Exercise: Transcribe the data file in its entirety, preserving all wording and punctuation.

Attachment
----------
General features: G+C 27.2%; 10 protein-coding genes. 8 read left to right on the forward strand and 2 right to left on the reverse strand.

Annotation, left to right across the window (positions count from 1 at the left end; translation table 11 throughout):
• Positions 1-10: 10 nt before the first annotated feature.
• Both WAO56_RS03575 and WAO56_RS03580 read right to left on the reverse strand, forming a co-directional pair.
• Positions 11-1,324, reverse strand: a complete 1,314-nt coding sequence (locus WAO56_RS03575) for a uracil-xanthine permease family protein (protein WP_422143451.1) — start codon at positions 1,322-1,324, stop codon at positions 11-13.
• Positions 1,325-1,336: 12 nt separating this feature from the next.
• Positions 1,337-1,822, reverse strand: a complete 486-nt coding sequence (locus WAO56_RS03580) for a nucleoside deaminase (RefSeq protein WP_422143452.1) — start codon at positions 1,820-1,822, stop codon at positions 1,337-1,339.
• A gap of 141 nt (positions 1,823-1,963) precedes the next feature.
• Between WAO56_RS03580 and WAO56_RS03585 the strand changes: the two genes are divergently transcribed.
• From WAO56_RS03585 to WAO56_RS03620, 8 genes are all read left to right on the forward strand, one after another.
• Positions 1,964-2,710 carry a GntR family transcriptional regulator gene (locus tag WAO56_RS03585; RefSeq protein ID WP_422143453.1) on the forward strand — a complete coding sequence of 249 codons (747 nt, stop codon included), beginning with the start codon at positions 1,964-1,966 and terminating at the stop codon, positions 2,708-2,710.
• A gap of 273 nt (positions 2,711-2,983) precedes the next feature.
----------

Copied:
General features: G+C 27.2%; 10 protein-coding genes. 8 read left to right on the forward strand and 2 right to left on the reverse strand.

Annotation, left to right across the window (positions count from 1 at the left end; translation table 11 throughout):
• Positions 1-10: 10 nt before the first annotated feature.
• Both WAO56_RS03575 and WAO56_RS03580 read right to left on the reverse strand, forming a co-directional pair.
• Positions 11-1,324, reverse strand: a complete 1,314-nt coding sequence (locus WAO56_RS03575) for a uracil-xanthine permease family protein (protein WP_422143451.1) — start codon at positions 1,322-1,324, stop codon at positions 11-13.
• Positions 1,325-1,336: 12 nt separating this feature from the next.
• Positions 1,337-1,822, reverse strand: a complete 486-nt coding sequence (locus WAO56_RS03580) for a nucleoside deaminase (RefSeq protein WP_422143452.1) — start codon at positions 1,820-1,822, stop codon at positions 1,337-1,339.
• A gap of 141 nt (positions 1,823-1,963) precedes the next feature.
• Between WAO56_RS03580 and WAO56_RS03585 the strand changes: the two genes are divergently transcribed.
• From WAO56_RS03585 to WAO56_RS03620, 8 genes are all read left to right on the forward strand, one after another.
• Positions 1,964-2,710 carry a GntR family transcriptional regulator gene (locus tag WAO56_RS03585; RefSeq protein ID WP_422143453.1) on the forward strand — a complete coding sequence of 249 codons (747 nt, stop codon included), beginning with the start codon at positions 1,964-1,966 and terminating at the stop codon, positions 2,708-2,710.
• A gap of 273 nt (positions 2,711-2,983) precedes the next feature.